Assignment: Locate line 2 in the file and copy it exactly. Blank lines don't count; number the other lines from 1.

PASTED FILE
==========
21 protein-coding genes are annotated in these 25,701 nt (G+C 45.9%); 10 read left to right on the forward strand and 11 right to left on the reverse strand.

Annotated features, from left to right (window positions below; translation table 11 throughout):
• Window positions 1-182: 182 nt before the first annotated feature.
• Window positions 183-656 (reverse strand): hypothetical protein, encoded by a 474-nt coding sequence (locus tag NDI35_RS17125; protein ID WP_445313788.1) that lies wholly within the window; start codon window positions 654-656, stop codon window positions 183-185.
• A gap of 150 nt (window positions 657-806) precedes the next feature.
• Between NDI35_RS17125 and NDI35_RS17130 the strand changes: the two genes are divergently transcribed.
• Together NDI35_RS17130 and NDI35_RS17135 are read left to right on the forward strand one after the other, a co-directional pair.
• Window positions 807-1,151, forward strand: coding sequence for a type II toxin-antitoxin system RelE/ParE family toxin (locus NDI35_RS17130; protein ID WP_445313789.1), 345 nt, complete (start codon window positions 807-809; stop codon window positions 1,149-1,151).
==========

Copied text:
Annotated features, from left to right (window positions below; translation table 11 throughout):